WHILE most kids harboured straightforward ambitions of being a teacher, accountant or lawyer, Patricia Yapp had her head in the clouds.
“Even as a teenager, I was more interested in flying than becoming a lawyer. At the age of 16, I was inspired by my elder brother who was then a Malaysia Airlines cadet pilot in Scotland. When I expressed my interest in flying at that time, my father wasn’t really agreeable as there weren’t any female pilots in the industry then. So, I kept the subject closed temporarily,” says Major Yapp, who is today hailed as Asia’s first female fighter pilot to fly the MiG-29 with the Royal Malaysian Air Force (RMAF).
“Then in 1997, when I was studying law at Inti college in Kuala Lumpur, an aunt in Sandakan sent me a newspaper advertisement on RMAF’s opening for cadets. I enrolled myself quietly and got through various tests. At first, my father, who has a conservative attitude, disallowed me from participating.
“But after reasoning with him and with my mum’s highly persuasive powers, he finally gave in. Since then, I have never looked back,” adds Yapp, who is from Sandakan.
The 34-year-old first piloted an Aerotiga MD-3 aircraft and later, clocked her flying hours in the Swiss turboprop aircraft PC-7 and the Italian Aermacchi MB339A.
The MiG-29 can hit a speed of Mach 2.3 (2,440kph), and is able to speedily intercept intruders in the airspace and destroy targets swiftly. The aircraft is capable of doing rolls, loops, verticals and flying at low levels.
Obviously, it takes skill and verve to fly such an aircraft, and Yapp can give it as good as the next guy. Although it’s often thought of as a male-dominated career, everyone is given the same treatment regardless of gender so there is no sexual discrimination, she says.
“Everyone goes through the same training, exams, wages and has the same promotion opportunity. I don’t think it was any harder for me to be where I am today just because I am a woman. It’s a tough job, being a fighter pilot. But that shouldn’t limit the individual unless you impose limitations yourself,” Yapp adds.
Flying an aircraft not only requires physical strength but also a high mental state of mind and sound knowledge, especially when you are handling a sophisticated aircraft system. As such, gender doesn’t matter, and a patient and cool character might prove more useful up in the air, Yapp feels.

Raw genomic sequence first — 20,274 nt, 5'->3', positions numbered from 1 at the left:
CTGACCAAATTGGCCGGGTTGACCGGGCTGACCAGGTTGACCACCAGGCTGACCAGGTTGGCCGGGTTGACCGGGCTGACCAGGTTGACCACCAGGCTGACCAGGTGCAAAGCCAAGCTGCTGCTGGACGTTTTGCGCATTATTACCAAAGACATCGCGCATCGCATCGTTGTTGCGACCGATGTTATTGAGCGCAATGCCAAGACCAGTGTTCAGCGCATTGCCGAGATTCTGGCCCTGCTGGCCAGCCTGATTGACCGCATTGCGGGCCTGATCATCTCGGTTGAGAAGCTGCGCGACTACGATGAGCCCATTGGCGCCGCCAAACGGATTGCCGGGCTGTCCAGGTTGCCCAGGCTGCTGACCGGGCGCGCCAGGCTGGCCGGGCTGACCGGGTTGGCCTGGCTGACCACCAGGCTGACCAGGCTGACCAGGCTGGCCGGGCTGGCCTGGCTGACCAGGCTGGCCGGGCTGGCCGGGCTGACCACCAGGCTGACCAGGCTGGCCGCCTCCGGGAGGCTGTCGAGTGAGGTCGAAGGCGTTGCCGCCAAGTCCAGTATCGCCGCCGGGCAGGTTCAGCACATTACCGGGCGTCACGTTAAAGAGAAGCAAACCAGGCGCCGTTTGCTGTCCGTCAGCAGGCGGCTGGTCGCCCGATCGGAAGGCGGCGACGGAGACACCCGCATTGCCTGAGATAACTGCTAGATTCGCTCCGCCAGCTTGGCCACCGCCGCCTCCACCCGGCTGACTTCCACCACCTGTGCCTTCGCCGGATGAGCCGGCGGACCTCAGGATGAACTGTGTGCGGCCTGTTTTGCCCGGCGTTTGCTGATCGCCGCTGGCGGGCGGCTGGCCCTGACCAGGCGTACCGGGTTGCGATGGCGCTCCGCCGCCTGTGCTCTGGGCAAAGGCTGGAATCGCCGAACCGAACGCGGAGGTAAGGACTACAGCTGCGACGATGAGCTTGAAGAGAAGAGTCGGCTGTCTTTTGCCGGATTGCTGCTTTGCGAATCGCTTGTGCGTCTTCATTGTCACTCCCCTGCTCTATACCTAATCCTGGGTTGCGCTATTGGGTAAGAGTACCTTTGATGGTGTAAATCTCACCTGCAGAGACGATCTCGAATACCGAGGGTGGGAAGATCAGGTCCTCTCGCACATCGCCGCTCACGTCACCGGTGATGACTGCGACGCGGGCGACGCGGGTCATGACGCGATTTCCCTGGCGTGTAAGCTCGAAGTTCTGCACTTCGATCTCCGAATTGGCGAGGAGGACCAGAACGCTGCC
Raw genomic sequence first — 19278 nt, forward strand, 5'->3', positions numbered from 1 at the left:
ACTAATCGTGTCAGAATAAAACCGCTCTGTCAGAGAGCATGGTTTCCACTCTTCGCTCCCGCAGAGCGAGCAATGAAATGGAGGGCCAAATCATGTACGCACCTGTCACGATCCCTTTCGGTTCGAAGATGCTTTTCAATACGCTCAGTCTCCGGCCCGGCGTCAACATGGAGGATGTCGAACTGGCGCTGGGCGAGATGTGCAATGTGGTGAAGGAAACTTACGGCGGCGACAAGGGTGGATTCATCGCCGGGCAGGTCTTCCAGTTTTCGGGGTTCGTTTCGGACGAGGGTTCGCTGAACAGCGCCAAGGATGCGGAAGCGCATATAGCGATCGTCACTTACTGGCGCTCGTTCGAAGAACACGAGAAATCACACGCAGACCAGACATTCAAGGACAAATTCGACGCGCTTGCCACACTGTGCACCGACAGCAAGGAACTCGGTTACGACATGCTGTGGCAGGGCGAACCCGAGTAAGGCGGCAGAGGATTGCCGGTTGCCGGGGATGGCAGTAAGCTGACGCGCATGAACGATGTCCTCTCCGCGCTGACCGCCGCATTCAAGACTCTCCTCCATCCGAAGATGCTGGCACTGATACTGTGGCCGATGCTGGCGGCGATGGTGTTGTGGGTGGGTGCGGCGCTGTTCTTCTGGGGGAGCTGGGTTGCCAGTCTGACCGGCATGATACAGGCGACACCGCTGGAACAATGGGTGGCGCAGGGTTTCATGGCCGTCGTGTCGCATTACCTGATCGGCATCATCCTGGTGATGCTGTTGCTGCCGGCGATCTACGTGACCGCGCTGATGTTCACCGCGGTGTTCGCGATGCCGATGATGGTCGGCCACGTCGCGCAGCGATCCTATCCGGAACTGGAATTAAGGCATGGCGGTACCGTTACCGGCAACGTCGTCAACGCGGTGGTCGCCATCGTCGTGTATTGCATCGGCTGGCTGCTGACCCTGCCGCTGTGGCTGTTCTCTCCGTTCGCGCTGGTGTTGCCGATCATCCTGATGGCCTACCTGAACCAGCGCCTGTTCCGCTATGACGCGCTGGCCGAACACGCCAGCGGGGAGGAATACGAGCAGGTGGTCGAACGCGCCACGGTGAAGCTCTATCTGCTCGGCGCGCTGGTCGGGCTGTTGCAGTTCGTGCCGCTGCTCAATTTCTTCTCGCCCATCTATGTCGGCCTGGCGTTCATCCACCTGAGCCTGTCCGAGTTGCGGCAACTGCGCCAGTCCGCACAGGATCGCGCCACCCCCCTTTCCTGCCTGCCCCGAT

“Team work is key to success.”
Some of the toughest challenges in Yapp’s career involved emergencies in the air.
One of the toughest times arose when she was flying a single jet aircraft (Aermacchi MB339A) and the engine encountered problems and “quit” on her.
“I made a ‘Mayday’ call and was on the verge of ejecting myself out of the aircraft before I succeeded in relighting the engine in the air after the third attempt,” she explains. That was how she acquired the “handle” (call-sign) Foxy. Initially, she was given the name Mulan but after her mid-air adventure (in which she spontaneously blurted, “F***ing Oxygen!” and this was caught on radio), the name F-oxy stuck with her.
Besides being spurred on by her elder brother Ignatius who introduced her to the world of flying, her other sources of inspiration come from past instructors who imparted their knowledge to her in teaching her how to fly, and Lieutenant Colonel Emilia Kamaruddin (RMAF), the country’s first female fighter pilot, whom she calls “her idol”. (Emilia is now the commanding officer for the Electronic Warfare Centre in Kuala Lumpur).
When she is not airborne, Yapp keeps herself occupied by reading up on the latest information on air defence-related matters and mentally preparing herself for future flights. She is also the safety officer in the squadron overseeing the safety aspect for both on ground and flying matters.
“I’ve experienced some difficult periods when close friends were lost in aircraft accidents. No words can express those feelings,” she says.
Yapp also enjoys the occasional sparring, on the court that is, playing badminton after hours on the air force grounds with her squadron mates, or going to the gym to keep herself fit. She’s not above some good-natured ribbing from the guys.
Yapp, who is also the first air display pilot in Malaysia, is of the opinion that a fighter pilot must be able to make split-second decisions.
“Determination, devotion and most of all discipline count as important traits.”
She advises other women who might want to follow in her stead to never give up “your own dream. Strive for it even though others tell you it is impossible and you are not able to pursue it. If I have a daughter, I will encourage her to be an astronaut one day!”
Yapp hopes to impart her knowledge, experience and skills at the operational squadron to junior pilots.
“We are but soldiers who have to follow orders. If, given a choice, I hope to become a Qualified Flying Instructor at the RMAF Flying School in the near future so that I can train the younger pilots in the Basic Flying school. I also hope to command a fighter squadron and lead in an air display one day,” she concludes.
Stroy By: Harry George
Picture: EG Facebook.